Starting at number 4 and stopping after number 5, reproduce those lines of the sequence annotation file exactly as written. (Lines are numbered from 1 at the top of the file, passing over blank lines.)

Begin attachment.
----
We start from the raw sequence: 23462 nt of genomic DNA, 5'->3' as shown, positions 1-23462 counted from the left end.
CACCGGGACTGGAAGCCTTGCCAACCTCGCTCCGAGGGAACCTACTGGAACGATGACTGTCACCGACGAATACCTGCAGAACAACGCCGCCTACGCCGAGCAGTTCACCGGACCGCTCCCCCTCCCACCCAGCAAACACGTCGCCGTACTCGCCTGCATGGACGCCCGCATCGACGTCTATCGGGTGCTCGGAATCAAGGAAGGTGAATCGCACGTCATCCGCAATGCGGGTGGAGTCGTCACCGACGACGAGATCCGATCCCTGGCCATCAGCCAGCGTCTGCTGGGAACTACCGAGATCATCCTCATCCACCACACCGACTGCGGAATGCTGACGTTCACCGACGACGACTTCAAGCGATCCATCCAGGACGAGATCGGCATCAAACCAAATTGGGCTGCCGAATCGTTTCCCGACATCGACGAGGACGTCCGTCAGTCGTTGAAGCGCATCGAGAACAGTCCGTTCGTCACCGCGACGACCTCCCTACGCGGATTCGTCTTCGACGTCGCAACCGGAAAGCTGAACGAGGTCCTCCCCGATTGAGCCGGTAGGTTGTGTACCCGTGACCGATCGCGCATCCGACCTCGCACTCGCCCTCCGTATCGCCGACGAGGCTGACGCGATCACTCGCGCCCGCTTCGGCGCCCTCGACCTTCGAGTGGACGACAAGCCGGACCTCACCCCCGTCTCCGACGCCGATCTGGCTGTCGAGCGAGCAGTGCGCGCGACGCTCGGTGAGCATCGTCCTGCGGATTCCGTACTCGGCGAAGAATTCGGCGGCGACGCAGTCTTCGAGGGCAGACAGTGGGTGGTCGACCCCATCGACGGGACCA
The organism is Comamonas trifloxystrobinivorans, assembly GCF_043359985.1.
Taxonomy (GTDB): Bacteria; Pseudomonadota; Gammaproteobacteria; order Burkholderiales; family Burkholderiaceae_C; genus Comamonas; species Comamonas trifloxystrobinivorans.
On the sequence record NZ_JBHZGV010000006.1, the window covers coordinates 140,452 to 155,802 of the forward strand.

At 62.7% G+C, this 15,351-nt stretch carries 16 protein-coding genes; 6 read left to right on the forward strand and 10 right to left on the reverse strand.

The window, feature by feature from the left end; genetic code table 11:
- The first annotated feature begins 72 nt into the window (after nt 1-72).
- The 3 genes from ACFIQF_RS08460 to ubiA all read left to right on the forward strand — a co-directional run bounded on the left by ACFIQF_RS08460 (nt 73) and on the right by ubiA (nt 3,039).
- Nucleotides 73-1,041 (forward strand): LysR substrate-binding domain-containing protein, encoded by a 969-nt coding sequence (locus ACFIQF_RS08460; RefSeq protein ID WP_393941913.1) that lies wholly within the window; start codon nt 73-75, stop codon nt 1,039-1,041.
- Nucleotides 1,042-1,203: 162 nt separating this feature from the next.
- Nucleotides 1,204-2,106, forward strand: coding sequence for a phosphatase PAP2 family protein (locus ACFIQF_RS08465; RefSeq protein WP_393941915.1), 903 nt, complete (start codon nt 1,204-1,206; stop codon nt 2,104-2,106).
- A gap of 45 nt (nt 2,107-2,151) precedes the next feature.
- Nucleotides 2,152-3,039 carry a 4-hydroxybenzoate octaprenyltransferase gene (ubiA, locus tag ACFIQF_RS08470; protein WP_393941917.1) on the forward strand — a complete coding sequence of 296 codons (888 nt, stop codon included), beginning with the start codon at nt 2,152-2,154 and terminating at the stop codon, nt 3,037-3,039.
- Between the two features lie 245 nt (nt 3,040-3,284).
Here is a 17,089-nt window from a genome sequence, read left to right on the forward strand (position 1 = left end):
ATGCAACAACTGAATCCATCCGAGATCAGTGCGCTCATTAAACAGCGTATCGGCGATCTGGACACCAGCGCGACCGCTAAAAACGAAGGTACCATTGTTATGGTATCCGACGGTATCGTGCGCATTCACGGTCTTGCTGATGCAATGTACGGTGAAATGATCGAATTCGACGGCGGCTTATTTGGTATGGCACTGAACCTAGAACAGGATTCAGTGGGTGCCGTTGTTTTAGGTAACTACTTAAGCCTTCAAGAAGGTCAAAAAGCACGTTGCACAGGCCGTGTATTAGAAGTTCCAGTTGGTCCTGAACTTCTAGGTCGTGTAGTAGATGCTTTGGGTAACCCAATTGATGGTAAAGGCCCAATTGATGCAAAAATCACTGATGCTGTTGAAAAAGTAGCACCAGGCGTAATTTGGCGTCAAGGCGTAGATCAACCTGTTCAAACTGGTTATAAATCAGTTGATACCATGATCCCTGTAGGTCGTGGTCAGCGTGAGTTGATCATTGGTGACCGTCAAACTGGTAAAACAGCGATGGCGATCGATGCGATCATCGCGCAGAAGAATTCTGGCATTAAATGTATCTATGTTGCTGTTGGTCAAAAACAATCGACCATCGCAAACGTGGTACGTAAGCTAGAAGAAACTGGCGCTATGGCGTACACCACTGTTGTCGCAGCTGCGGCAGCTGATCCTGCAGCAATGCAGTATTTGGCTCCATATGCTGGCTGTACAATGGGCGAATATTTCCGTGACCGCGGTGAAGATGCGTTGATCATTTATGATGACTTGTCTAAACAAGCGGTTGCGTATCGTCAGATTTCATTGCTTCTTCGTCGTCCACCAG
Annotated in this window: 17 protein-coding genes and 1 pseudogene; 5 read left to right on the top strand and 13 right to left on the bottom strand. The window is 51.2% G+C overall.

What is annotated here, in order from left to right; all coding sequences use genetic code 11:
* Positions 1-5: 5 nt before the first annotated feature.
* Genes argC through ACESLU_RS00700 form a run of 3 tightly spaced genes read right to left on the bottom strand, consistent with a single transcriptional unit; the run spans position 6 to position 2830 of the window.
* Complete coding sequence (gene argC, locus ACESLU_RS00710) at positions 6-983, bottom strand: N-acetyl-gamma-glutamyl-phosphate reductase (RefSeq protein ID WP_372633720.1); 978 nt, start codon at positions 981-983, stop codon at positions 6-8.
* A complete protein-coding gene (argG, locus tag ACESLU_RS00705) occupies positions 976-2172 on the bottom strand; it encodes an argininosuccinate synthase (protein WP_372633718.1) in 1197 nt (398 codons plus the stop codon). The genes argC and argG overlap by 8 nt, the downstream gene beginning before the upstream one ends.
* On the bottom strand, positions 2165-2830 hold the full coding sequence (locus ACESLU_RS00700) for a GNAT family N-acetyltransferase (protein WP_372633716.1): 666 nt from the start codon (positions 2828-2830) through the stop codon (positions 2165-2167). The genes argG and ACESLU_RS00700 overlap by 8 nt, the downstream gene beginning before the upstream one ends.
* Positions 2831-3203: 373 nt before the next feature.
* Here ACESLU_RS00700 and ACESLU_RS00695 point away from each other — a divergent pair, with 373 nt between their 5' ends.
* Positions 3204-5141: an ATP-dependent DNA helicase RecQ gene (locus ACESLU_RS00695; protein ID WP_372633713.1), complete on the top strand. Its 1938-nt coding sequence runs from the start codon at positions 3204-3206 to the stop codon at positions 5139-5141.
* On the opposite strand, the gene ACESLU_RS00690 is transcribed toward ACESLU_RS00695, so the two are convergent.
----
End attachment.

Taxonomy (GTDB): Bacteria; Pseudomonadota; Gammaproteobacteria; order Burkholderiales; family Burkholderiaceae_C; genus Comamonas; species Comamonas trifloxystrobinivorans.
On the sequence record NZ_JBHZGV010000006.1, the window covers coordinates 140,452 to 155,802 of the forward strand.